State leaders have expressed concern recently about a steady decline in revenue from fishing and hunting licenses.
According to figures from Colorado Parks & Wildlife, licenses generated $77 million last year, compared to $82 million in 2006, a drop of $5 million.
The amount of decline may seem small, but state leaders said it comes at a time when population and demands on fishing and hunting resources are increasing while funding to maintain those resources is decreasing.
"It's not as simple as saying revenues are down, sell more licenses," said Randy Hampton of CPW. "We could do that, but if we did, we'd over-harvest populations and we wouldn't have those populations for future generations."
Hampton said the drop in Colorado revenue isn't as much as it is nationally. He cited more people living in cities, fewer adults passing outdoor activities on to their kids, and modern distractions like computers and video games as reasons for the drop in revenue.
Some local outdoorsmen offered their opinions on the situation.
"I haven't noticed any advertising for fishing and hunting," said Michael Gutierrez.
"The game wardens used to be your friend," said Kirk Royer. "Now, they're looking for a reason to write you a ticket. And I just drew a deer tag for this year that took me 12 years to draw. Now, that's a little bit long. I hunt in Kansas and Missouri, walk into the Walmart there, buy a tag and go hunting."
CPW said more programs to promote fishing among children and women should help reverse the declining revenue trend. Another idea is finding alternate funding sources such as a percentage of sales tax as Missouri does.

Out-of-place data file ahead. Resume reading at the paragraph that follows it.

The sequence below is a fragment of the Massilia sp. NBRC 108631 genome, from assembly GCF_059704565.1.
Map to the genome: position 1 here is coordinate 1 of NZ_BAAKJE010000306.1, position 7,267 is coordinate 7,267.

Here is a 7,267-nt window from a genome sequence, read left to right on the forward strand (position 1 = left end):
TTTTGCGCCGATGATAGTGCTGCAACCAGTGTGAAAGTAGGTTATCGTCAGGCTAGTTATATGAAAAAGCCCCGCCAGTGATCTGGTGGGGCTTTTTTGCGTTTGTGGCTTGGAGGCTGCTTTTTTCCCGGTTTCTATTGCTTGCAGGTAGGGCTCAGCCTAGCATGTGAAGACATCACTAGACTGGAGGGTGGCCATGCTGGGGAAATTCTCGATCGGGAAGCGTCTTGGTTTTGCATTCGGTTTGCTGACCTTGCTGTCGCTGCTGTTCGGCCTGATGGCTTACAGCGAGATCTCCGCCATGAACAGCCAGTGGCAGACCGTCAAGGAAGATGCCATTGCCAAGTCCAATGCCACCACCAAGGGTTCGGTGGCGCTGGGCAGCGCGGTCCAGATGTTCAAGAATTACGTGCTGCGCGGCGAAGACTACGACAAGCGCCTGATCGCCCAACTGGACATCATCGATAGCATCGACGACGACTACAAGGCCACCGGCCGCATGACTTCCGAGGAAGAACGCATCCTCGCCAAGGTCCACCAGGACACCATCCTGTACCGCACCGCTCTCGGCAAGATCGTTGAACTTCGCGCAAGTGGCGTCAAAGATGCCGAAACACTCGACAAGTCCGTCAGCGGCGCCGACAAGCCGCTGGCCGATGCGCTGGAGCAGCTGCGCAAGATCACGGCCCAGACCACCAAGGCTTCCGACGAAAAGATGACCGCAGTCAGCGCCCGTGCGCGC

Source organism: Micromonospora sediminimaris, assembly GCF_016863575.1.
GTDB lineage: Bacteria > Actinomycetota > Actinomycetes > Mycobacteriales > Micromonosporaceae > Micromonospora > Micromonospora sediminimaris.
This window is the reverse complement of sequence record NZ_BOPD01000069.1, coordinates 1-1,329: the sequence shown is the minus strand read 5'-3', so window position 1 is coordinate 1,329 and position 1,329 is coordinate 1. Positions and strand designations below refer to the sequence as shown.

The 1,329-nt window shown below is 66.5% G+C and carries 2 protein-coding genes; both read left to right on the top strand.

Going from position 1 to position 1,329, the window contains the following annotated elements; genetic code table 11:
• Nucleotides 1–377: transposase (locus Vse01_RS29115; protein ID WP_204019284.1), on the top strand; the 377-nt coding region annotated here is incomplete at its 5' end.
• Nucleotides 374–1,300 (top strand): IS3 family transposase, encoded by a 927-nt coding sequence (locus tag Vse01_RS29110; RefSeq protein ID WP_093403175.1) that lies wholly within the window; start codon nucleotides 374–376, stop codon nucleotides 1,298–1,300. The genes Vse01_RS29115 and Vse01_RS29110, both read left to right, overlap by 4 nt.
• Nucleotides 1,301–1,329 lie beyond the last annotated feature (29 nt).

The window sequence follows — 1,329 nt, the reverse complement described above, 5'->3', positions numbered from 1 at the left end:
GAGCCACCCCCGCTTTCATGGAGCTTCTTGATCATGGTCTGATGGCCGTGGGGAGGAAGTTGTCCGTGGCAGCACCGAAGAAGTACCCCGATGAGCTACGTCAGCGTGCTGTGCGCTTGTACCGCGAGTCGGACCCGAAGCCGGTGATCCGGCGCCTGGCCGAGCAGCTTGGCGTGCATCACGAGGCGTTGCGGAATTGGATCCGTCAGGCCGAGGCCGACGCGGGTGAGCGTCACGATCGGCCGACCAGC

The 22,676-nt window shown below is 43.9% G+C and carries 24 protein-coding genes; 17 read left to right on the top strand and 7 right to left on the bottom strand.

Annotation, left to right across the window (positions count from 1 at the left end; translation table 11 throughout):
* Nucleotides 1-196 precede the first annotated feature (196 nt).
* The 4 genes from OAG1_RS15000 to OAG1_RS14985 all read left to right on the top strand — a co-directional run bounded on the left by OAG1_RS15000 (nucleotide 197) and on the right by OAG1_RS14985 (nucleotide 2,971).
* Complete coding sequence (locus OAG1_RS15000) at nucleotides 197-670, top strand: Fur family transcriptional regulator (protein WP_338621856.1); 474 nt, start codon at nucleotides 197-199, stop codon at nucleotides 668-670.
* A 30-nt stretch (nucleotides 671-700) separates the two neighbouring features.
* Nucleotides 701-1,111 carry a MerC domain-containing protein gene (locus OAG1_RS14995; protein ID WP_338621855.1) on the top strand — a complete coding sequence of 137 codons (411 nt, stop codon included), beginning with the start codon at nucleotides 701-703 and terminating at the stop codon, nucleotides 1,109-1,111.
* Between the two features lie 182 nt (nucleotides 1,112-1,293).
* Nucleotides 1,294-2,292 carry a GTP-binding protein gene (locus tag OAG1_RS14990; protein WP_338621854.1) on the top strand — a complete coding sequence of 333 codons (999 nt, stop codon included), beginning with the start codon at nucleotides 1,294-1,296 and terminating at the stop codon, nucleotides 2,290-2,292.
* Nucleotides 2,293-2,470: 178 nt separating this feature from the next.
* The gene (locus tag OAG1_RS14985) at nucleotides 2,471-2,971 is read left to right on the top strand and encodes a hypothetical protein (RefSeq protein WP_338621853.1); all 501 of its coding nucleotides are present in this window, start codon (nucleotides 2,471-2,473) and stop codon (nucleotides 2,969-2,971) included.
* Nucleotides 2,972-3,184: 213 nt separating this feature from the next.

The state currently forgoes some revenue by giving seniors a discount on fishing licenses, charging them $1 instead of the standard $26 resident fee. Non-residents pay $56. Hunting licenses cost between $31 and $46. Colorado residents own two-thirds of fishing and hunting licenses in the state.
The state adds a $10 fee to licenses for a "habitat stamp" to protect wildlife habitat and improve access to fishing and hunting areas. However, minors and seniors are exempt from the fee.
CPW emphasizes that reversing the trend is a long-term process.
"If we teach a fourth-grader how to fish today, and that kid gets fired up for it, it's a number of years before he's even required by law to buy a license," said Hampton.
Gutierrez was fishing at Prospect Lake in Colorado Springs on Saturday. He said he just recently purchased a license and was fishing for the first time since childhood.
"I don't want my kids growing up that way," he said. "I want them to enjoy nature. I asked my son if he wants to do it again, and he does. He's having a great time and I'm going to keep doing it."
Concern about declining license revenue is one reason why the state Parks Department recently merged with the Department of Wildlife to form CPW.